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Episode 276: E.M. Forster, “The Machine Stops”

This week we read a science fiction story by someone you probably don’t associate with science fiction. In 1909, E.M. Forster wrote a story called “The Machine Stops” that imagines people living in isolation, in apartments under the eqrth, and communicating to each through technology that looks a lot like Skype.

Also this week, we talk about futuristic stick-shaped foods.

As always, you can stream the show right here on our site, or download the mp3 file to listen to later. Or check us out in Apple podcasts, where you can subscribe (for free!) and catch up on older episodes. We’re also available on Spotify, Stitcher, or just about any other podcast app. If for some reason you can’t find us in your favorite app, please reach out and let us know!

If you like the show, please consider subscribing to our Patreon, which helps us make a bit of money each month and keep the show going. For just $5 a month, you’ll get access to a monthly bonus episode, Book Fight After Dark, in which we visit some of the weirder, goofier corners of the literary world. Recently, that’s involved reading a paranormal romance novel, the debut novel of Jersey Shore’s Snookie, and the novelization of the movie Battleship (yes, based on the popular board game).

Thanks for listening!

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Episode 275: Domes!

This week we continue our Spring Forward season by discussing a short story by Steven Millhauser called “The Dome. The piece envisions a future in which individual homeowners start building domes over their houses, followed by neighborhoods, then cities, then the entire United States of America. We talk about the story as a thought experiment, and how to write a successful story that has no characters (at least not in the traditional sense).

In the second half of the show we talk about domes: dome houses, and proposals to cover towns and cities with domes.

As always, you can stream the show right here on our site, or download the mp3 file to listen to later. Or check us out in Apple podcasts, where you can subscribe (for free!) and catch up on older episodes. We’re also available on Spotify, Stitcher, or just about any other podcast app. If for some reason you can’t find us in your favorite app, please reach out and let us know!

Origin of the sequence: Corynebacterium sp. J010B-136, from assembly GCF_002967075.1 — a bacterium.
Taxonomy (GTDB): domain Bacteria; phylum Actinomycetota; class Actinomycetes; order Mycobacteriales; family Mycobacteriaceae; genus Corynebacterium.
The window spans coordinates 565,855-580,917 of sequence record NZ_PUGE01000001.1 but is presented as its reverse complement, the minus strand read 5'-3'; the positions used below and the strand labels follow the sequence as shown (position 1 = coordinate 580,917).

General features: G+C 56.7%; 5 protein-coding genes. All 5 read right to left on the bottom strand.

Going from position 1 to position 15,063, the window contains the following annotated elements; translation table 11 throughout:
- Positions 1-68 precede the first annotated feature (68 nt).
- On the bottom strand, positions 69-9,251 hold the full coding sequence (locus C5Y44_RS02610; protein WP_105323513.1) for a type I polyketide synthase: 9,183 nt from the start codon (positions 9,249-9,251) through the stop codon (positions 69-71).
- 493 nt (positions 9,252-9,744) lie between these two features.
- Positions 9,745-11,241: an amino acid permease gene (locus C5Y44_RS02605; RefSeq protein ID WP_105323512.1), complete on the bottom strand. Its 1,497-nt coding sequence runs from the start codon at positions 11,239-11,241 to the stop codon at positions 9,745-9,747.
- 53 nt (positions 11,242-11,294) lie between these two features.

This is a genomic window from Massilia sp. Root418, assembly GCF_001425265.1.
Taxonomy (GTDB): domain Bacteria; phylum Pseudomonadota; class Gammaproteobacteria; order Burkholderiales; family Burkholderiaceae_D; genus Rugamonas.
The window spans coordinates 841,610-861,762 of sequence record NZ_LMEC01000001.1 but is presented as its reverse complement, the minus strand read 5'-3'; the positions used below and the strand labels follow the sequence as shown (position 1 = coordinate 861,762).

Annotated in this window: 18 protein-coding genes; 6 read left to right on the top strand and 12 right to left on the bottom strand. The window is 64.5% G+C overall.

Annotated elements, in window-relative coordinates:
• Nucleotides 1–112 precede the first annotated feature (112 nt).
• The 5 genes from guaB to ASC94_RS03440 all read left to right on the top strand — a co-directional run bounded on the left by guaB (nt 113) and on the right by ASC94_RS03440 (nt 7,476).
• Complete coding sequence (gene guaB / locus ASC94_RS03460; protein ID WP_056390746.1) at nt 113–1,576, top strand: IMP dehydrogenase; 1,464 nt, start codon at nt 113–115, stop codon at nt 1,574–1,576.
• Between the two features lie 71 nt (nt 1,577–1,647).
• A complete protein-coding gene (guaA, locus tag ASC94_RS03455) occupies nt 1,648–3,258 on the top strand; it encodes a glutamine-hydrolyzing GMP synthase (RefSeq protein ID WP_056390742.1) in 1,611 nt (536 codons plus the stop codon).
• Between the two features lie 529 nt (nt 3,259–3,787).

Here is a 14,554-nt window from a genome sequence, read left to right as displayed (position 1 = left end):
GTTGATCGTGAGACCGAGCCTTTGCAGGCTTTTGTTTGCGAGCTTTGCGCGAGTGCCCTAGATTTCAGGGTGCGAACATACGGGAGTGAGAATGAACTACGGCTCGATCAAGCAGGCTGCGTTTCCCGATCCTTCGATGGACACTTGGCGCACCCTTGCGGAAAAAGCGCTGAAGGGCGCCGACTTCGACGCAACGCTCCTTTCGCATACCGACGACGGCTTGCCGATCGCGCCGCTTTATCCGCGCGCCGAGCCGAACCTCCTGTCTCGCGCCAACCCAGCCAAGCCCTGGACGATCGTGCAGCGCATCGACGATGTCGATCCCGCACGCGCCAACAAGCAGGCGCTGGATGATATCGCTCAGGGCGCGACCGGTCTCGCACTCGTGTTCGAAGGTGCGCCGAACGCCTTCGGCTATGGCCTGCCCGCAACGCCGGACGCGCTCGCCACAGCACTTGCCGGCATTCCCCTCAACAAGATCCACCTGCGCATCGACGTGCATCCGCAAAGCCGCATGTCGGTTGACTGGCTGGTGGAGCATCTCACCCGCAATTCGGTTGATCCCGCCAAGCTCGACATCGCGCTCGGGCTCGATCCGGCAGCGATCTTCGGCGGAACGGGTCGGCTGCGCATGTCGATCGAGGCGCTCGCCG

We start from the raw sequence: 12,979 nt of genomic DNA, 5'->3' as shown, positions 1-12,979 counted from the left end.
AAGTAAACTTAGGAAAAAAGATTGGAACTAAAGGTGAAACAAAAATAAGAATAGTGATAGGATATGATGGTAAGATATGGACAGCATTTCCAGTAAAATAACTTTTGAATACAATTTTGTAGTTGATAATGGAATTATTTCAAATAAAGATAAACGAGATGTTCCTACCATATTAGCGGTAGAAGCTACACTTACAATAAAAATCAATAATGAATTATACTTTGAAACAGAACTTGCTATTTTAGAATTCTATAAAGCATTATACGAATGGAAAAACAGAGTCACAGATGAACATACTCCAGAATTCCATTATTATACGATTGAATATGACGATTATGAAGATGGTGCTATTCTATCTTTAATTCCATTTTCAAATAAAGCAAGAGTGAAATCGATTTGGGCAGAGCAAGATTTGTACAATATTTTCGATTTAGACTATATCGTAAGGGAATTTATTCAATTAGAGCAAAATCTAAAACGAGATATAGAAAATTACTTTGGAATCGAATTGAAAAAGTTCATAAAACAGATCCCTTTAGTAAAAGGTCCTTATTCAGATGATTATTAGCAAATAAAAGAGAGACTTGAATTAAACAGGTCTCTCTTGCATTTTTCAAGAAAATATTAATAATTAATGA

If you like the show, please consider subscribing to our Patreon, which helps us make a bit of money each month and keep the show going. For just $5 a month, you’ll get access to a monthly bonus episode, Book Fight After Dark, in which we visit some of the weirder, goofier corners of the literary world. Recently, that’s involved reading a paranormal romance novel, the debut novel of Jersey Shore’s Snookie, and the novelization of the movie Battleship (yes, based on the popular board game).

Thanks for listening!

Stream Episode 275:

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Episode 274: How to Warn Future Humans of the Mess We’ve Made

This week we continue our Spring Forward season by discussing an essay by Matt Jones that first appeared in The New England Review and was then republished by The Lit Hub. The essay, titled How Can We Warn Future Humans of the Poison We Buried Underground?, is a kind of thought experiment brought on by an actual project, in which a team of thinkers was tasked with coming up with a way to communicate to future societies that we’d buried nuclear waste under a specific spot in the desert. The essay delves into various ways that futurists think of possible futures, and the inherent optimist in even imagining a future.

We also talk about what the future of food looked like to people in the middle part of the twentieth century, and atomic gardens, and Betty Crocker’s Recipe Card Library. You can read more on that last subject here, via the New York Times Magazine.